DPS officials wrestle with concern over new test’s impact

Sep. 24, 2013 @ 08:08 PM

Durham Public Schools officials continued Tuesday to voice concern over the impact that they expect when school assessments based on new Common Core exams are released later this fall.

Board member Minnie Forte-Brown said at the system’s fall retreat that the proposed scoring benchmarks could prove catastrophic to the public school system.

“They’re setting us up to have a mass exodus of people from the public school system because just like we’re concerned, we look at this and you know that less than half of the students in North Carolina are proficient, I can’t leave my job but I sure as hell can get out of the public school system,” she said. “As school boards, we need to be really strong and tell them, ‘you’re setting us up.’”

At the retreat, Terri Mozingo, assistant superintendent for research and accountability, cited as an example the outcome of one cut-off point state officials are considering for judging students proficient – a crucial designation in the testing outcomes.

In the scenario she outlined, DPS might have seen nearly 63 percent of its students ranked as proficient. But under the new standards and cut-off points, that would drop to below 47 percent.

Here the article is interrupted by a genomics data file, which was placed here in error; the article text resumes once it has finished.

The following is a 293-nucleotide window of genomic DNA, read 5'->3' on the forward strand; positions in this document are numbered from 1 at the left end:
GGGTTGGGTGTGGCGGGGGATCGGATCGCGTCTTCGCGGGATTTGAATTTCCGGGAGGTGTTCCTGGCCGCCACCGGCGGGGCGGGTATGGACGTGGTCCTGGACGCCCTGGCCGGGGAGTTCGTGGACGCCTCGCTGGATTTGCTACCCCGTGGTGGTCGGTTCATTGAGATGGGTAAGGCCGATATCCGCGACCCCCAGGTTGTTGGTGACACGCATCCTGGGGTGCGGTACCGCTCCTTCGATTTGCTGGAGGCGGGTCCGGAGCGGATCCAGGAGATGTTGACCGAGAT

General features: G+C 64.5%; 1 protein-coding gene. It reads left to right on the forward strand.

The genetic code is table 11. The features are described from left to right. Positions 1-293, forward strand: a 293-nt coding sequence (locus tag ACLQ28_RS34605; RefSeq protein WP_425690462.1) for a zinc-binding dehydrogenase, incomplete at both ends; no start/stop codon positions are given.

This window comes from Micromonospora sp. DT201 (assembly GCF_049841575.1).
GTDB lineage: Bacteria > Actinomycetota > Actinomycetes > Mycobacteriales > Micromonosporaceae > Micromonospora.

The State Board of Education delayed release of the scores, originally scheduled for early October, for a month when it reviewed those assessment impacts earlier this month. “What’s significant is when we attended the state board meeting was that the state board was really concerned about 46.65 percent,” Mozingo said. “There would be turmoil all over North Carolina because the percentage would go, in many cases, below 50 percent. This is just an example to explain what the effects might be.”

Superintendent Eric Becoats suggested that the board draft a letter to state Superintendent of Public Instruction June Atkinson and the state board outlining their concerns and issues prior to the board’s next meeting Oct. 3.

DPS has been hosting and speaking at meetings throughout the district to explain the possibility of a drastic dip in scores. Board member Leigh Bordley suggested a point she thought should be made in those meetings.

“People need to understand how arbitrary this is and that they’re setting these standards, they’re defining what passing and failing is and five different options tell me right away that there are a lot of different ways you could do it,” Bordley said. “The students are the same students from last year, it’s just that the cut scores have changed.”

Becoats, echoing comments he’s made in other forums recently, said that despite efforts to get in front of the release of the scores, “I think that when people see a number that is very, very low there’s still going to be some concern.”